News

Ex-NFL players could get $5M in concussion settlement

Ex-NFL players could get $5M in concussion settlement

SETTLEMENT: The details of the deal come four months after the NFL agreed to pay more than $760 million to settle a lawsuit brought by more than 4,500 former players. Photo: Associated Press

By Daniel Lovering

BOSTON (Reuters) – Former National Football League players suffering from health problems will be eligible to receive as much as $5 million each under a settlement reached in a lawsuit brought by thousands of retired players.

The ex-NFL players will not have to show their injuries were caused by football, Christopher Seeger, an attorney for the retired players, said on Tuesday, a day after filing a preliminary motion for approval of the settlement in U.S. District Court for the Eastern District of Pennsylvania.

The details of the deal come four months after the NFL agreed to pay more than $760 million to settle a lawsuit brought by more than 4,500 former players.

The settlement, and the fact it does not require proof that injuries were sustained from football, avoids a lengthy trial that could have delved into the league’s understanding of the potential toll the game takes on its players.

Sports business experts at the time of the settlement in late August said that it was a modest sum for the NFL, believed to generate total revenue of $9 billion or $10 billion a year.

The settlement includes $675 million to compensate former players and their families, $75 million to test retired players for neuropsychological and neurological conditions and $10 million to fund educational and safety programs for football players, according to court documents.

Retired players diagnosed with Lou Gehrig’s disease — formally known as amyotrophic lateral sclerosis – will receive up to $5 million each, Seeger said. Maximum payments for other diagnoses, including Parkinson’s and Alzheimer’s disease, range from $1.5 to $4 million, according to the agreement.

“Former players will not need to demonstrate that their injuries were caused by football in order to receive compensation or medical benefits, nor will they have to prove a scientific link between concussions and their disease today,” Seeger said.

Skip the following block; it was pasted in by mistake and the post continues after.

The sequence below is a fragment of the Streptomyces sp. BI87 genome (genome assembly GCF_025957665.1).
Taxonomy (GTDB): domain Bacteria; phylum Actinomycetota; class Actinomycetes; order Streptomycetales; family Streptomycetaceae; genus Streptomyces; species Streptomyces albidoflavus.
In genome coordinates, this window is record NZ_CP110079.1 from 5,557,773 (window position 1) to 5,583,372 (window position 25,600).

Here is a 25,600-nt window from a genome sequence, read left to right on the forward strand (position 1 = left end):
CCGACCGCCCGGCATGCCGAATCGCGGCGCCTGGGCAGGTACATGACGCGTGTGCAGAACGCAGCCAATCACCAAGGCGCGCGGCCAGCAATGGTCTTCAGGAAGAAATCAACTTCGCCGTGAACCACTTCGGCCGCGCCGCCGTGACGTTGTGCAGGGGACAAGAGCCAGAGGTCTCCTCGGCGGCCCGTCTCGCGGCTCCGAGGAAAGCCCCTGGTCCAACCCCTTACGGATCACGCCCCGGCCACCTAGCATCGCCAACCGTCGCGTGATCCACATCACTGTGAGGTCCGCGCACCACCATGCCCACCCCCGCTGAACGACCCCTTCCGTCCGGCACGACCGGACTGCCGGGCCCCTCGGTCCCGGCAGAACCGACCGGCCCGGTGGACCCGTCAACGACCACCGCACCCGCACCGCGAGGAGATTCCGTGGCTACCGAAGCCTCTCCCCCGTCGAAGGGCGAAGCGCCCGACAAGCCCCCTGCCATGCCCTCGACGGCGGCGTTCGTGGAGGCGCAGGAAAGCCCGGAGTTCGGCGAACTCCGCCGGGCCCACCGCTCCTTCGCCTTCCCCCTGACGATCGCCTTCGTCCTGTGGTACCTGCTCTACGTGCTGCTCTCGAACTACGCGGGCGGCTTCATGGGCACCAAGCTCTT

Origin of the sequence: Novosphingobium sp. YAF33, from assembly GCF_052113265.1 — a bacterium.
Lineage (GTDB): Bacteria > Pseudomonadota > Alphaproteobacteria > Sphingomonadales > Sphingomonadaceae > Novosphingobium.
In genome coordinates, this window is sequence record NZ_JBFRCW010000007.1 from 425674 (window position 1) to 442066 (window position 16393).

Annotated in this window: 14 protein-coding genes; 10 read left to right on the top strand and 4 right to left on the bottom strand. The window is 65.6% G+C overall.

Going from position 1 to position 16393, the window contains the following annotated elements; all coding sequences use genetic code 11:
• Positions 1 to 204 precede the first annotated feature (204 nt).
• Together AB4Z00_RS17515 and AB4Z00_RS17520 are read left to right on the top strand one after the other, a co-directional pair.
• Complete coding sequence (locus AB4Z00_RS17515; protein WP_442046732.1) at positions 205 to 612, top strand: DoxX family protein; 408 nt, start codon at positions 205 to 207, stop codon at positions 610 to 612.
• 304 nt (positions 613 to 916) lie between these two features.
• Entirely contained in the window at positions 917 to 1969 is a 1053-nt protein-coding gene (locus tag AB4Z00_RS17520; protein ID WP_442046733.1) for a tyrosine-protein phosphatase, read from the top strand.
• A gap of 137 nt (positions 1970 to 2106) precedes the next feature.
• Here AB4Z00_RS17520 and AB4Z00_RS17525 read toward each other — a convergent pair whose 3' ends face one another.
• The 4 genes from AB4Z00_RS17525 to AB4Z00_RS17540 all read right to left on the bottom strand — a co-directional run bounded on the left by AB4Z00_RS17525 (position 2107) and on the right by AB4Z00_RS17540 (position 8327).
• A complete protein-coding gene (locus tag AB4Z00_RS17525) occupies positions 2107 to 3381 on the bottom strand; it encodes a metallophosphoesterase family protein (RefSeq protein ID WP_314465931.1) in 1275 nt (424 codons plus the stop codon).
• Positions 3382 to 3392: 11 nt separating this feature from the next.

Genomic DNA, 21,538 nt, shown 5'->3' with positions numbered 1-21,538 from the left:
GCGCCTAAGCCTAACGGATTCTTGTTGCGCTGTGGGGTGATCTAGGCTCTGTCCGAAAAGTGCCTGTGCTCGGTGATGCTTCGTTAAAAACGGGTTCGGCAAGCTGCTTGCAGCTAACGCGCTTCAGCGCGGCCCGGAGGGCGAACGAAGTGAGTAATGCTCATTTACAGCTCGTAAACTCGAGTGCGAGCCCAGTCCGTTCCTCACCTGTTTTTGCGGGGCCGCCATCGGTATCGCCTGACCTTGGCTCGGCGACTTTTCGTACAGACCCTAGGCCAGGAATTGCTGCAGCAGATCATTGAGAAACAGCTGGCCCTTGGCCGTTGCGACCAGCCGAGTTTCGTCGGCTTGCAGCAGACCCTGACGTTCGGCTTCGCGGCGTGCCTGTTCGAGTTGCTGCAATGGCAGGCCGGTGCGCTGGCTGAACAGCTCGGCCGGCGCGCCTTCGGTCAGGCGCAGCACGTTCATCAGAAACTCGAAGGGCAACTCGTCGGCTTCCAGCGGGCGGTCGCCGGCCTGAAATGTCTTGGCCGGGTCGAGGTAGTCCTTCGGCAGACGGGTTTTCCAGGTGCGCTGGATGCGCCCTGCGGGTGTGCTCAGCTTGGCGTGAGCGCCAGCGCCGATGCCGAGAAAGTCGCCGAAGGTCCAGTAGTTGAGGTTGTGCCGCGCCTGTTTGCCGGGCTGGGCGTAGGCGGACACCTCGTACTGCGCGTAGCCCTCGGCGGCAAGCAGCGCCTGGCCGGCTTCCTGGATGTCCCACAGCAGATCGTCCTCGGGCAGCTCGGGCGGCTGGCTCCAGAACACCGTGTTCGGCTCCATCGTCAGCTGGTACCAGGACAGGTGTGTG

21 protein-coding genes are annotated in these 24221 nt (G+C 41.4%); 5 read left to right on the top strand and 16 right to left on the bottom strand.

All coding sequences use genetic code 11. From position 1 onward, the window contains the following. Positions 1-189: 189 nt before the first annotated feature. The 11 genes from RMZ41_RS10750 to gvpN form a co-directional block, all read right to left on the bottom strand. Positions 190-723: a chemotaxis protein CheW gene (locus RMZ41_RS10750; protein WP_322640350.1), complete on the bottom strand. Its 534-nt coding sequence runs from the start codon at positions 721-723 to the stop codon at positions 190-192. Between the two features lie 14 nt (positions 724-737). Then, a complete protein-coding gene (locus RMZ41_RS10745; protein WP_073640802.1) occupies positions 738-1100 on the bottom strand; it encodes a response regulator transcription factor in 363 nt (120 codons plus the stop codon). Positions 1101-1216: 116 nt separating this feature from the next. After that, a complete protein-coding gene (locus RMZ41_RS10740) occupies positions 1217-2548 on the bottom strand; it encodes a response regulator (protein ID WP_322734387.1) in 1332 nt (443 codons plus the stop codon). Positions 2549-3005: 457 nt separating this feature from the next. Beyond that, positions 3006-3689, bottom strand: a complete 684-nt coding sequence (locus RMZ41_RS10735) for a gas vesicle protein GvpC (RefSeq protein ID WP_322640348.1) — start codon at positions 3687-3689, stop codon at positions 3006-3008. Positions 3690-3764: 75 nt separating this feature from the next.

The families of players who died in 2006 or later and were posthumously diagnosed with chronic traumatic encephalopathy, a degenerative brain disease, also will be compensated, he said.

Under the compensation program, which will last for 65 years, Seeger said players diagnosed with early, or mild to moderate, dementia will be eligible for compensation of up to $1.5 million. If their condition worsens, he said, they could be eligible for up to $1.5 million more.

“By fleshing out these programs now our, hope is that retired players will be able to begin receiving their benefits immediately after the court grants final approval of this settlement,” expected in late May or early June, he said in a conference call with reporters.

A growing body of academic research shows the repeated hits to the head endured by players can lead to chronic traumatic encephalopathy, which can lead to aggression and dementia.

The research has prompted the NFL to make changes in play, including banning the most dangerous helmet-to-helmet hits and requiring teams to keep players who have taken hits to the head off the field if they show symptoms such as memory gaps or dizziness.

(Editing by Scott Malone, Andrew Hay and Ken Wills)

Latest Headlines

in Sports

MLB: Buyers and sellers spar for deadline deals

Fresh
boston

Teams are scrambling to finish acquiring difference-making players for this season or possible future stars ahead of Thursday's trade deadline.

in Sports

Redskins hire PR firm amid fight over name

Fresh
redskins

The Washington Redskins have hired a public relations firm to help battle criticism that its name is a racial slur.

in Sports

Bosh officially re-signs with Heat

Fresh
bosh

The Miami Heat officially re-signed of nine-time All-Star forward Chris Bosh.

in Trending, Viral Videos

TODAY’S MUST SEE: Girl doesn’t want brother to grow up

Fresh
Sister Grows Up

Five-year-old Sadie doesn't want her little brother to grow up because he's too cute now as a baby.

in Sports

Nadal withdraws from Toronto, Cincinnati events

nadal

Rafa Nadal will miss two U.S. Open tune-up events due to a wrist injury, putting his status in doubt for a title defense at the year's final grand slam.